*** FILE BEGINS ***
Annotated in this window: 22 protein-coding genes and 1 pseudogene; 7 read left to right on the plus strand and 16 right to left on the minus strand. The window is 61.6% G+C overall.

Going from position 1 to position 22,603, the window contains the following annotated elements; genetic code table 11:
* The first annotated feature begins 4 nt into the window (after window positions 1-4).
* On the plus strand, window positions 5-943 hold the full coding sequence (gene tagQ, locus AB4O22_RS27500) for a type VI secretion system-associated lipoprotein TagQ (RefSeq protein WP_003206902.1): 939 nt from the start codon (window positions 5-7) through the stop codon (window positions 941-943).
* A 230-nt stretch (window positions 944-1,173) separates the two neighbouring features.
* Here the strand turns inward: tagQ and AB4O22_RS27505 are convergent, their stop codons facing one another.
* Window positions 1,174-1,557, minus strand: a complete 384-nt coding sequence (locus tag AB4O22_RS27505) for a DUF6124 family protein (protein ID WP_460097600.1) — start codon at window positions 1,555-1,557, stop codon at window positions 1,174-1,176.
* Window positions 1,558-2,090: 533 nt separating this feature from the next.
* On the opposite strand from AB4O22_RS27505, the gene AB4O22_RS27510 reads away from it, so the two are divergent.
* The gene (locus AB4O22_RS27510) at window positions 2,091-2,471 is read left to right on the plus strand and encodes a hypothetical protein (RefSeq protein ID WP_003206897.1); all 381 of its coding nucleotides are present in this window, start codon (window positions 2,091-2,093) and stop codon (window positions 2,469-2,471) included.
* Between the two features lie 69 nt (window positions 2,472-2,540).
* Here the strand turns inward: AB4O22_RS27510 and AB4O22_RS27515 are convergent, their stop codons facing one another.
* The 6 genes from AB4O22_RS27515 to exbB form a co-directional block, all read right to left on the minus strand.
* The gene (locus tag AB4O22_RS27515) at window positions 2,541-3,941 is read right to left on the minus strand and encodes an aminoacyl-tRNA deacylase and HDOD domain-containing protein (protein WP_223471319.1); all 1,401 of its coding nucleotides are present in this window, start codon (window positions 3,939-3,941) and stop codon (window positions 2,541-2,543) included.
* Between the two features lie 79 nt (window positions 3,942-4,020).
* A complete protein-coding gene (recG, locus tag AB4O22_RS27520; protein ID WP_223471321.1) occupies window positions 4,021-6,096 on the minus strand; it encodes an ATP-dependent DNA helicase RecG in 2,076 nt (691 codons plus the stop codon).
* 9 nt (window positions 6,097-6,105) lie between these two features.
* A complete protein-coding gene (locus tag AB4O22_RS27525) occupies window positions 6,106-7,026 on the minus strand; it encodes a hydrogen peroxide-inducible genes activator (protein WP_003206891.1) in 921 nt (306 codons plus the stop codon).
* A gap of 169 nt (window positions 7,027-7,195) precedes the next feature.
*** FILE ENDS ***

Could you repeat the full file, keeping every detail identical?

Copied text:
Annotated in this window: 22 protein-coding genes and 1 pseudogene; 7 read left to right on the plus strand and 16 right to left on the minus strand. The window is 61.6% G+C overall.

Going from position 1 to position 22,603, the window contains the following annotated elements; genetic code table 11:
* The first annotated feature begins 4 nt into the window (after window positions 1-4).
* On the plus strand, window positions 5-943 hold the full coding sequence (gene tagQ, locus AB4O22_RS27500) for a type VI secretion system-associated lipoprotein TagQ (RefSeq protein WP_003206902.1): 939 nt from the start codon (window positions 5-7) through the stop codon (window positions 941-943).
* A 230-nt stretch (window positions 944-1,173) separates the two neighbouring features.
* Here the strand turns inward: tagQ and AB4O22_RS27505 are convergent, their stop codons facing one another.
* Window positions 1,174-1,557, minus strand: a complete 384-nt coding sequence (locus tag AB4O22_RS27505) for a DUF6124 family protein (protein ID WP_460097600.1) — start codon at window positions 1,555-1,557, stop codon at window positions 1,174-1,176.
* Window positions 1,558-2,090: 533 nt separating this feature from the next.
* On the opposite strand from AB4O22_RS27505, the gene AB4O22_RS27510 reads away from it, so the two are divergent.
* The gene (locus AB4O22_RS27510) at window positions 2,091-2,471 is read left to right on the plus strand and encodes a hypothetical protein (RefSeq protein ID WP_003206897.1); all 381 of its coding nucleotides are present in this window, start codon (window positions 2,091-2,093) and stop codon (window positions 2,469-2,471) included.
* Between the two features lie 69 nt (window positions 2,472-2,540).
* Here the strand turns inward: AB4O22_RS27510 and AB4O22_RS27515 are convergent, their stop codons facing one another.
* The 6 genes from AB4O22_RS27515 to exbB form a co-directional block, all read right to left on the minus strand.
* The gene (locus tag AB4O22_RS27515) at window positions 2,541-3,941 is read right to left on the minus strand and encodes an aminoacyl-tRNA deacylase and HDOD domain-containing protein (protein WP_223471319.1); all 1,401 of its coding nucleotides are present in this window, start codon (window positions 3,939-3,941) and stop codon (window positions 2,541-2,543) included.
* Between the two features lie 79 nt (window positions 3,942-4,020).
* A complete protein-coding gene (recG, locus tag AB4O22_RS27520; protein ID WP_223471321.1) occupies window positions 4,021-6,096 on the minus strand; it encodes an ATP-dependent DNA helicase RecG in 2,076 nt (691 codons plus the stop codon).
* 9 nt (window positions 6,097-6,105) lie between these two features.
* A complete protein-coding gene (locus tag AB4O22_RS27525) occupies window positions 6,106-7,026 on the minus strand; it encodes a hydrogen peroxide-inducible genes activator (protein WP_003206891.1) in 921 nt (306 codons plus the stop codon).
* A gap of 169 nt (window positions 7,027-7,195) precedes the next feature.